In practice the adversarial system tends to work against this and the questionnaire does not have a coherent contextural framework around it. The lack of knowledge amongst practitioners and the judiciary means that sensible points can be rejects as 'fishing' or as being 'irrelevant' and alternatively that unreasonable requests can be nodded through by a master or judge who does not understand the true implications of his order.

Since almost every case today will involve some ESI it is sensible for the claimant to take a pro-active role with respect to it and to be able to explain not only why certain ESI is needed but how it is likely to fit into the whole context of the litigation and the day to day activities of the parties. A emerging technological approach to ESI is predictive coding or computer assisted review. Predictive coding is a process by which software is trained by a senior lawyer (the 'expert') who is familiar with the issues of a matter. The expert reviews a representative sample of the documents and registers his or her decisions upon the relevance or otherwise of each document reviewed on the system. In this way the expert 'trains' the technology to recognise responsive patterns. Parties need to be careful about setting accuracy levels and must understand that machines will not give perfection, but human review does not do this either.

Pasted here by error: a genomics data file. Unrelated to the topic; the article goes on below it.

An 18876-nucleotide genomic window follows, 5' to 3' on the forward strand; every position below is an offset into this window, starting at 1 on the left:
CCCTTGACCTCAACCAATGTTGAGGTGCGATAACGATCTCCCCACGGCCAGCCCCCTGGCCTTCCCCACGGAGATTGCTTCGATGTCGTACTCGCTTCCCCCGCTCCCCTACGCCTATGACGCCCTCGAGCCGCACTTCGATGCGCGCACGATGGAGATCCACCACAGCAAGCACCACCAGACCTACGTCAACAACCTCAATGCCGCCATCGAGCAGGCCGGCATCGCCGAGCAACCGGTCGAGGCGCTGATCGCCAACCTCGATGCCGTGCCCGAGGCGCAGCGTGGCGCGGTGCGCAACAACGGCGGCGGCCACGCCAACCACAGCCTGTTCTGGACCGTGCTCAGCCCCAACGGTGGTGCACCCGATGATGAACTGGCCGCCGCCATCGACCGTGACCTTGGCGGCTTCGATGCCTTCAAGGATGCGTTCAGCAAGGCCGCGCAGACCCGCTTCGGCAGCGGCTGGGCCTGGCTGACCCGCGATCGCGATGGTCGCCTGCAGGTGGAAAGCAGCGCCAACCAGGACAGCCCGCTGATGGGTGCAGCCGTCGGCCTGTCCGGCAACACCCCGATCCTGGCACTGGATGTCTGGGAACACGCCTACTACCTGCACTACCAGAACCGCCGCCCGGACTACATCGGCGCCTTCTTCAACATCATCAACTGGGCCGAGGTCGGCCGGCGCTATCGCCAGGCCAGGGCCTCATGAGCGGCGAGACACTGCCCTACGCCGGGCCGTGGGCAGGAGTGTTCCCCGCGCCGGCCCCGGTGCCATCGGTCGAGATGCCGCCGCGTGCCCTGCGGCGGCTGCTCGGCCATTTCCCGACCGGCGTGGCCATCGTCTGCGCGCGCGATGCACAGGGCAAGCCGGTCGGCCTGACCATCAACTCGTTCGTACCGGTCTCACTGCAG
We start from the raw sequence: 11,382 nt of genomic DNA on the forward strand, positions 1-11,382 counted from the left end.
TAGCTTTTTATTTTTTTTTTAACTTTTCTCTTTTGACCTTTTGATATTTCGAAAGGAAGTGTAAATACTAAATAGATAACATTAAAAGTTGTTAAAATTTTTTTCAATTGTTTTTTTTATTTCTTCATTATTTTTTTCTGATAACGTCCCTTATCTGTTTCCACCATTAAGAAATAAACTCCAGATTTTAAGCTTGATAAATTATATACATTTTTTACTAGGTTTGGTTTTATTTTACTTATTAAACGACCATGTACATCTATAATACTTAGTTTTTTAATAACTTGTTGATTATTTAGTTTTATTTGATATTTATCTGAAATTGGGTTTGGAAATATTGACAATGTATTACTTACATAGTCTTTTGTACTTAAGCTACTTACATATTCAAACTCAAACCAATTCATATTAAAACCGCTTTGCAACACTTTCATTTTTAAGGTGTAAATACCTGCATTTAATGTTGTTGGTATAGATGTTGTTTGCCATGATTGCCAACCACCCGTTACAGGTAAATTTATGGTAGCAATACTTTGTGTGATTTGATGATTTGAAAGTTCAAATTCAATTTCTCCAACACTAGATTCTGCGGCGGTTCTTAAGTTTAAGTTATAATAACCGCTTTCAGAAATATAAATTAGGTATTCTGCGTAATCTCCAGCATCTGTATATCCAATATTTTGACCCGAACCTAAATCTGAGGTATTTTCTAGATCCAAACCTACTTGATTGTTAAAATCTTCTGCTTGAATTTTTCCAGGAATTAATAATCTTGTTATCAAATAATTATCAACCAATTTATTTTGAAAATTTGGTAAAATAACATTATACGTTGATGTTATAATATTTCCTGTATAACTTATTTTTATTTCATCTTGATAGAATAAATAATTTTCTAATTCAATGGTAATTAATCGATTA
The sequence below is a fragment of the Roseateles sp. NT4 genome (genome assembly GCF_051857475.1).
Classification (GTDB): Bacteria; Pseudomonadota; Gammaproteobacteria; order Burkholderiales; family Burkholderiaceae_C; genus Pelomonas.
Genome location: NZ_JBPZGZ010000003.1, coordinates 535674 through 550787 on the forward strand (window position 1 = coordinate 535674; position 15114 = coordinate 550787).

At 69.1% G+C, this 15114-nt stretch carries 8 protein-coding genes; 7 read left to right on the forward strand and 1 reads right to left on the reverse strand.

But ESI needs to be considered not just after pleadings but at the very outset of the litigation. In my view it is always essential to consider at the very start of evey case what ESI the defendants will have in their possession - and how to get hold of it. A first step is to consider who are likely to be the key defence witnesses. Then, well before the litigation gets going, it is sensible to send the prospective defendants a Spoilation Notice, where you put them on notice of the forthcoming litigation and require them to confirm that none of the ESI in the possession, power, custody or control of the key defence witnesses will be destroyed pending the formal commencement of the action and applications for disclosure.